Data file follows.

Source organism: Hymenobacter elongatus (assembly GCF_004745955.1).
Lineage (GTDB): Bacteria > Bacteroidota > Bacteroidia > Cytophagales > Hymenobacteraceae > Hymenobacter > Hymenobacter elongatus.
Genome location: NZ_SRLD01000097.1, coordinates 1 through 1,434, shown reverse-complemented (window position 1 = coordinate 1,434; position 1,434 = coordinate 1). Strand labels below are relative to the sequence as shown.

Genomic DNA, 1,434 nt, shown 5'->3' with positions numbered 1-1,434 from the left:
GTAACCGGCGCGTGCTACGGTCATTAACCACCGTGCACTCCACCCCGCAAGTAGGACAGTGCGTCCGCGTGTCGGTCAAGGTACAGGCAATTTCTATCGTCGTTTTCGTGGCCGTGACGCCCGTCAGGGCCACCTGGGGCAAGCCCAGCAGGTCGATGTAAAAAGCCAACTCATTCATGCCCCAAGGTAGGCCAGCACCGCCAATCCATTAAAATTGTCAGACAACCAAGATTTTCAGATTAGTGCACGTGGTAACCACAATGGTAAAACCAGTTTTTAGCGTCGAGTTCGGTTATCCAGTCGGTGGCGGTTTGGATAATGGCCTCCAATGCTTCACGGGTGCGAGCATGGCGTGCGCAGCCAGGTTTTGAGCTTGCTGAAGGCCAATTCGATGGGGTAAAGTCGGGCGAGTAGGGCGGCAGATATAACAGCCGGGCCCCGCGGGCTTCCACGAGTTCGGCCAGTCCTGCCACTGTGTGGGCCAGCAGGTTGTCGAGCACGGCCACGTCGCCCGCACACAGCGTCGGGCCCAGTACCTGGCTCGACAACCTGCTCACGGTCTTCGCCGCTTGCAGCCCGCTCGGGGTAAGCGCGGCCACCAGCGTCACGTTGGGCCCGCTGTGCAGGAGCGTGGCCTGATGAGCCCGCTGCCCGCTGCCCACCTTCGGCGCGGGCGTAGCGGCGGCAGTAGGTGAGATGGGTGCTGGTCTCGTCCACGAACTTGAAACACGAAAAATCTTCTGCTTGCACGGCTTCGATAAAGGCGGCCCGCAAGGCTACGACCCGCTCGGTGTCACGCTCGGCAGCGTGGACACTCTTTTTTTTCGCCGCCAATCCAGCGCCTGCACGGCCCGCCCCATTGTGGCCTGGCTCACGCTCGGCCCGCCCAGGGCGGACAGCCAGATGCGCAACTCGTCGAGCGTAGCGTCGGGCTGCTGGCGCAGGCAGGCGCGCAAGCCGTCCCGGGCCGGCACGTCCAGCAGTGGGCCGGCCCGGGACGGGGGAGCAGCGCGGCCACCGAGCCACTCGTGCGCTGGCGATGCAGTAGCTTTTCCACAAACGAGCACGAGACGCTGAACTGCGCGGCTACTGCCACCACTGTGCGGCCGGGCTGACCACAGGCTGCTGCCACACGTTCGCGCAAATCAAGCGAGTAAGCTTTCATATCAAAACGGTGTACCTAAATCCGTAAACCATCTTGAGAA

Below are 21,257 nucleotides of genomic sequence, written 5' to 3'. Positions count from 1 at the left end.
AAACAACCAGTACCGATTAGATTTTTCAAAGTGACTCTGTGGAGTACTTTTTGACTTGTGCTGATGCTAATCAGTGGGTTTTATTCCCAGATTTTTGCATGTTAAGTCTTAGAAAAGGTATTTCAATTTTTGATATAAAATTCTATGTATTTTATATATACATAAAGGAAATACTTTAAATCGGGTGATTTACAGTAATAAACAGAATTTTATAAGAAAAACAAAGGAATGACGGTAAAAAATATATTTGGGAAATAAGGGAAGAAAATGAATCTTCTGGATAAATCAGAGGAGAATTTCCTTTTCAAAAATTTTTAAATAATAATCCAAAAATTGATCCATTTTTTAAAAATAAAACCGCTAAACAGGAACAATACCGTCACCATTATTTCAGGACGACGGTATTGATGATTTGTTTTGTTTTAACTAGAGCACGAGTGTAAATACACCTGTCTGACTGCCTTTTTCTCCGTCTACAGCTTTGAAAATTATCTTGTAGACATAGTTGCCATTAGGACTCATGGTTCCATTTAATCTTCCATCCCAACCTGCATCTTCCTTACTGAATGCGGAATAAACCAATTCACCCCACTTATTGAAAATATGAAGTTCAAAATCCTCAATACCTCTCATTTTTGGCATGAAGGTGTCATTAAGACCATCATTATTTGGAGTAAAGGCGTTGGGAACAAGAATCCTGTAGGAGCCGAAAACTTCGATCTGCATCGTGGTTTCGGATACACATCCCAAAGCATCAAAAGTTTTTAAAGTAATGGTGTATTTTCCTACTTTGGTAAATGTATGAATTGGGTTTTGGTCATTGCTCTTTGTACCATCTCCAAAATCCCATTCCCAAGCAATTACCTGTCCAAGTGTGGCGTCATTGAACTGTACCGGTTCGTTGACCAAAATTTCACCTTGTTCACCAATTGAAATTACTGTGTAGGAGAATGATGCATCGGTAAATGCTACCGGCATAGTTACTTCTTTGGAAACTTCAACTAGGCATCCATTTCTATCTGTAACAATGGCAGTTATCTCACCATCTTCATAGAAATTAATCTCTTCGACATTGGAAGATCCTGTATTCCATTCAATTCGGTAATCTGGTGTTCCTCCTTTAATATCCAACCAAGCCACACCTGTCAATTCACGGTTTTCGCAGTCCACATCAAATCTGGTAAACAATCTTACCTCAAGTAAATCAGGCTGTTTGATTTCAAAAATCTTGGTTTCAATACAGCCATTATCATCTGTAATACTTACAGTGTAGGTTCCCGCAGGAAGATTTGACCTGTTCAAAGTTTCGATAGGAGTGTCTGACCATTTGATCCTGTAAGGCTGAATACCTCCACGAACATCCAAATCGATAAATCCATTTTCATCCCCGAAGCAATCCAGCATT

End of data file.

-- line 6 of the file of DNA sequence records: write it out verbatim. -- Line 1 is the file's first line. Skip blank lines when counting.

Below are 21,257 nucleotides of genomic sequence, written 5' to 3'. Positions count from 1 at the left end.